And while I personally love Dropbox, these services do not remove risk. In fact, I would argue that they add a level of complexity and risk that is yet to be fully understood by internal IT. These risks and the articulation of the practical scenarios are the responsibility of all Architects to convey to their Customers, Sales and Ops staff.

So what are the alternatives? Have all IT departments say NO?

Well, IT have been saying NO. And we are to be blamed for the next level of complexity.

Shadow IT.

A fairly new trend has started to show it’s head in our industry. The ease of sign up, the agility of getting to services and integration via various API’s that are accessible to everyone has introduced a completely new risk to our industry.

Just recently we had an engagement with a Vendor on behalf of a Customer. This Vendor indicated that this particular customer is in fact already a Customer. They already have over 60 unique subscriptions to the service from different divisions. Millions of Customer records subscribing to an unsupported, non-documented and unprotected solution that IT was unaware of.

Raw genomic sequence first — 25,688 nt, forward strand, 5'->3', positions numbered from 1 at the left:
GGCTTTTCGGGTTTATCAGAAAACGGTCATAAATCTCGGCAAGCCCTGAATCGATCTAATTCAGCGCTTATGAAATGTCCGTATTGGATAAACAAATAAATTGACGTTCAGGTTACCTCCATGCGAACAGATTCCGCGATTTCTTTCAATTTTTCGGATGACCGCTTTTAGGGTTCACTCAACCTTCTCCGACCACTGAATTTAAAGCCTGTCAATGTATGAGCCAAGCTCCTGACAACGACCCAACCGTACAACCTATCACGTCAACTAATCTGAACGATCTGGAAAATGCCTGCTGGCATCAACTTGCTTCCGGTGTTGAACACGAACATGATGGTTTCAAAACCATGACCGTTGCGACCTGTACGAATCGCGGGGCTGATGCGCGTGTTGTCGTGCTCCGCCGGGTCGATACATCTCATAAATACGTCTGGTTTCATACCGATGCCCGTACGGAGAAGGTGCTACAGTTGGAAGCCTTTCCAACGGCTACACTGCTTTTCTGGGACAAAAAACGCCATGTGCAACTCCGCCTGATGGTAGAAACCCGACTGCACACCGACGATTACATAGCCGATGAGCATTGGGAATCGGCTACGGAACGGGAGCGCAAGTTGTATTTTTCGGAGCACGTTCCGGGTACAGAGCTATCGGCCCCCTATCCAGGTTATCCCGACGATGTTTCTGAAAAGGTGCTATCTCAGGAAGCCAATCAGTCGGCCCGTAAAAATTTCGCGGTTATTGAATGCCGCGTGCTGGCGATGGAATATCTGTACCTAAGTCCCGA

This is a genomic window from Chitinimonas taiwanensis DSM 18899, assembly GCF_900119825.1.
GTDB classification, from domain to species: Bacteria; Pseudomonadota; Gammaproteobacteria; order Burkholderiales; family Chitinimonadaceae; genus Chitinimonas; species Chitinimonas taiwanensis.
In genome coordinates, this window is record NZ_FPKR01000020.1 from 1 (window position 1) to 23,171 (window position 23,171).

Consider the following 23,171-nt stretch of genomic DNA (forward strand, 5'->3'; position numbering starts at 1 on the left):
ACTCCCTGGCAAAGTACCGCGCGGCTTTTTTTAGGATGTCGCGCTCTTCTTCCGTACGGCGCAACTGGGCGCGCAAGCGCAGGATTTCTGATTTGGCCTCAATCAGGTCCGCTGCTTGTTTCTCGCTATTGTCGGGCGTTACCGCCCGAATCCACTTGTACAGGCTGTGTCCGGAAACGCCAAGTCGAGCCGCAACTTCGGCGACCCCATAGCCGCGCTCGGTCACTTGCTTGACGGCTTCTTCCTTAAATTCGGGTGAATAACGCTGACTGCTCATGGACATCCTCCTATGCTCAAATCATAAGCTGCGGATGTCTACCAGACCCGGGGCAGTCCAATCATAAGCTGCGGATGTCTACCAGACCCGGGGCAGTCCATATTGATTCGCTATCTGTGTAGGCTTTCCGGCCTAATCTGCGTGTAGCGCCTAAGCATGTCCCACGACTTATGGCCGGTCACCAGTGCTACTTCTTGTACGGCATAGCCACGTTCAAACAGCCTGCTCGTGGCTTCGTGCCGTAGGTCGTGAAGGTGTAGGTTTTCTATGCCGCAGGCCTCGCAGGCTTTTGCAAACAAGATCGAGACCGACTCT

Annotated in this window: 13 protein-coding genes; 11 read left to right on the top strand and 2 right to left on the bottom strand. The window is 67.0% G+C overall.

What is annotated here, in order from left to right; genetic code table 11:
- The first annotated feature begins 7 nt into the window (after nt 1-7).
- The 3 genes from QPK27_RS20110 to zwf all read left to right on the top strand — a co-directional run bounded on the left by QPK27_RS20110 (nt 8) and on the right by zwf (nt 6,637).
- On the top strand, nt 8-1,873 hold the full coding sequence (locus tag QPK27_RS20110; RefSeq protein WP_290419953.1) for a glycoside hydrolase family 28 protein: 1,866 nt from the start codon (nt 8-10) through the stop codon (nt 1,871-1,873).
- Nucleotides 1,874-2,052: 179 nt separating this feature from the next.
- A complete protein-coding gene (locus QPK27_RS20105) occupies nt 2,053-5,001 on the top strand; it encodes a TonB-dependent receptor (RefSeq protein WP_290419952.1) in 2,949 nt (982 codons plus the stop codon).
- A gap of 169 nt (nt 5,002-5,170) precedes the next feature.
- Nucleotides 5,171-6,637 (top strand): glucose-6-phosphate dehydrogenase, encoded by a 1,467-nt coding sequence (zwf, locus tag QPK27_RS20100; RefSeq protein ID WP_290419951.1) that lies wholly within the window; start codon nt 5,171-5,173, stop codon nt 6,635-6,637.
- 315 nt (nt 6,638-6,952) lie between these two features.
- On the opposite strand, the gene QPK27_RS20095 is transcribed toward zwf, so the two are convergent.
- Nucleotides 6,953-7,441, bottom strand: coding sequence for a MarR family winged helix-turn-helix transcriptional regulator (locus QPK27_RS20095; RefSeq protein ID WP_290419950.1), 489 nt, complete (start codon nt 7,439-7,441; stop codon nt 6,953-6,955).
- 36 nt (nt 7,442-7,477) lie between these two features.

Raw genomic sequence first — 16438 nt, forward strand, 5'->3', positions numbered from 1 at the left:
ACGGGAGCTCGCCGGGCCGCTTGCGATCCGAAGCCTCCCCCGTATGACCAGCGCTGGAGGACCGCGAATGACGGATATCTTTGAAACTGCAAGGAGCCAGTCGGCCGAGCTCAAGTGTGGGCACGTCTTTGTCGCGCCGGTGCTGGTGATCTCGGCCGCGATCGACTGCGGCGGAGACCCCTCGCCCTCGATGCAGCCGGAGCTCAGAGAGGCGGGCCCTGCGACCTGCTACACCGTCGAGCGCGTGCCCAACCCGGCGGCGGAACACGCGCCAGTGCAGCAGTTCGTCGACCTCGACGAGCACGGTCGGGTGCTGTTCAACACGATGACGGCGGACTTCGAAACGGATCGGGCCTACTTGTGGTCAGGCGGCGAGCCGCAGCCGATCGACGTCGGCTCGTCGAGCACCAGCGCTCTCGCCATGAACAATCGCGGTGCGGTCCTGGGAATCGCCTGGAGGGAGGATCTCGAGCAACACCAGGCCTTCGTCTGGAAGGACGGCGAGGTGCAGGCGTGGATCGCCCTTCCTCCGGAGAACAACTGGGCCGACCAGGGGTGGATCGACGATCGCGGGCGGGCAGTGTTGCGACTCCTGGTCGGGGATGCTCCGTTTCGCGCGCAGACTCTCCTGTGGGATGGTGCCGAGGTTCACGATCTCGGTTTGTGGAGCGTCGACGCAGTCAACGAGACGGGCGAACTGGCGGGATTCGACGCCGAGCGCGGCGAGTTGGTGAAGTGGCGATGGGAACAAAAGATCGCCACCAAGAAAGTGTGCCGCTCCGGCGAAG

Imagine if this service gets compromised. Imagine if the service goes down and as a result business critical systems that rely on it experience downtime.

How do we fix Shadow IT?

Well, a lot of Vendors are now picking up on this new Hype word and they all have a solution for it. Agility in your IT systems. Software defined storage to reduce the time to implementation. Software defined networking to optimise the IP traffic. API integration to improve Orchestration and Automation. All in the name of predictively provisioning Services that can be had from Online Vendors.

My opinion on the matter is simple however and does not include any tech charge.

Stop saying NO.

As humans, it is in our Nature to defend. I am personally so overcome with pride at times when new solutions are brought to my attention that I shy away from even considering it. In an age where 3 year olds are more tech savvy than 70 year olds, we need to open ourselves up to the possibility that we are not always right. We need to open our eyes to the new technologies that are being developed every second. A world of opportunity exists just millimetres off the approved technology lists.

When IT starts dropping its arrogance in knowing it all and accepts that anyone has the capability in researching, and when IT starts accepting the assistance of business, IT can start gaining it’s control back. When we start working with business to achieve a common goal, Data Management and protections solutions can start being catered for and as a result, we can mitigate the risks.

Say NO and the cycle will simply continue.